Teaching Improv

I've been very fortunate to work with some amazing, talented people over the years.  I've worked with people of all ages and experience levels.  In many cases I end up working with people who are my peers, so the relationship is a collaboration rather than a teacher/student dynamic.  

But regardless of whether I am the "teacher", or the "workshop facilitator", or whatever other label is used, the role is very much the same.  I am here to help you find your creative voice.

Connect First


Improvisation is the ultimate collaborative pastime.  It's very important that you trust (and hopefully like) the person who you are on stage with.  For this reason I always begin a workshop by having the people in the group connect with each other as individuals.  

With an established group this can be really easy and informal.  I often just let it happen organically.  People come in, chat with each other, start bullshitting about something they saw during the week - whatever.  The important thing is to keep a reasonable limit on it.  I suggest no more than 5 minutes.

With a less familiar group, especially one where the participants don't yet know each other you need a more structured approach.  You can something like an Achievement Circle or a Check-in.

Warm Up

Warm-ups can be helpful in freeing you up in preparation to improvise.  They are especially helpful before a show, and also have value in preparation for a workshop. I think the most important things you can do in preparation are...

  1. Free up your consciousness by letting go of anything that has been bothering you prior to the workshop.
  2. Connect with each other (continuing on from the above activity).
  3. Prepare vocally.  You want your vocal apparatus in good condition.
  4. Stretch.  I don't put a huge emphasis on a physical warm-up.  Most improv is not very strenuous, but a little stretching can be helpful.

One of my favourite warm-ups that I created with my group in Sydney is Mind Puppets.  If you are working with a new group is can also be useful to do an exercise that helps everyone remember names.


In my workshops I am constantly adapting and reworking exercises.  Some are my own or adaptations of others, or they are taken more-or-less verbatim from great teachers I have worked with.  Here are some guidelines I try to adhere to...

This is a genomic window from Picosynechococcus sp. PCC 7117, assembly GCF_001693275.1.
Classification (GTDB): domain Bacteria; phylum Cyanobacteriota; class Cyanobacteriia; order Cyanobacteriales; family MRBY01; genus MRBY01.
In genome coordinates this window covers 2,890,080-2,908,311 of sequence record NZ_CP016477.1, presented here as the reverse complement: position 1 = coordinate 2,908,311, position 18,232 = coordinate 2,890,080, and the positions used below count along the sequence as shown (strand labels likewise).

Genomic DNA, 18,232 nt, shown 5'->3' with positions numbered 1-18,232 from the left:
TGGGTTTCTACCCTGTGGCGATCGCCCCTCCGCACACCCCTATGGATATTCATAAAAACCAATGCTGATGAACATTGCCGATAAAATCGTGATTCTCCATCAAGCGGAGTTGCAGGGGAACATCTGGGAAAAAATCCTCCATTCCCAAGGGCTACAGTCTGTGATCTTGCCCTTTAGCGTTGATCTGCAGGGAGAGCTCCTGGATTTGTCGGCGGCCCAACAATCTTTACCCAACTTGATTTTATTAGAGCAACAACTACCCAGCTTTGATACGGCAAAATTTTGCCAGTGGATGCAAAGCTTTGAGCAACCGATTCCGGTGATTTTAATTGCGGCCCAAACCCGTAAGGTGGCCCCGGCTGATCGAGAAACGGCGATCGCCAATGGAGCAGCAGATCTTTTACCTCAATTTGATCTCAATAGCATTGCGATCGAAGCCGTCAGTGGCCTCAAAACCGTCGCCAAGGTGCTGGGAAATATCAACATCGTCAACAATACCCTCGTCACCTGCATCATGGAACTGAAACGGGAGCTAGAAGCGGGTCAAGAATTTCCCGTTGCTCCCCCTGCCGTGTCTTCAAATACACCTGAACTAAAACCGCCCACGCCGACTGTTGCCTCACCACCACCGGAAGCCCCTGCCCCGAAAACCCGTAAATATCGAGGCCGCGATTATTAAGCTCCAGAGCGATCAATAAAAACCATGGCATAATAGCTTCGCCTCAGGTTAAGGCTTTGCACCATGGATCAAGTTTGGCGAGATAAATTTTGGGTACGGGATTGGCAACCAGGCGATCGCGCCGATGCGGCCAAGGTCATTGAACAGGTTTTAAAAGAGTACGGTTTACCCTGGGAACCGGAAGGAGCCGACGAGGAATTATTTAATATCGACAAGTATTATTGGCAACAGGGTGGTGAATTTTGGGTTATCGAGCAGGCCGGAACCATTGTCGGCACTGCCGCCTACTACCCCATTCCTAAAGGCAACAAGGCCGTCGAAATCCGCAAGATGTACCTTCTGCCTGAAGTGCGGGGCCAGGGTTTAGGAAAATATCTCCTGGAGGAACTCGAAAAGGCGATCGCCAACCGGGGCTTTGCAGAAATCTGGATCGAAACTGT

• I use exercises that are suited to the group and their current needs.
  • I do not over-explain exercises.  Doing the exercise and clarifying concepts as needed is more productive, and helps retain interest levels.
  • I am not afraid to drop an exercise that is not working.
  • I unashamedly repeat the best exercises (because repetition is not redundancy).
  • I only use exercises that I understand.  (That should be obvious, but I've seen teachers who don't.)
  • I keep a balance between the established goals of the exercise, whilst still allowing participants the freedom to explore beyond its bounds.
  • I reinforce that this is just an exercise.  

Exercises are generally designed to work a partiular muscle.  The principles can be applied to performance, but the structure of them often does not.

Think of professional Rugby players (or other sportspeople).  During the week they train at the gym.  Maybe they do pushups to improve upper body strength.  It does not mean they are going to suddenly drop to the pitch and blast out 20 in the middle of a Rugby match.


I like people to aks questions (within reason).  For myself I've always found exercises and warmups to be far more useful when the teacher has been able to clearly explain their purpose.  It's also important for participants to have their input into the process, and this in turn can help me further tweak the exercises and understand which ones work best for different people.

I try not to let discussions drag on for too long.

See also...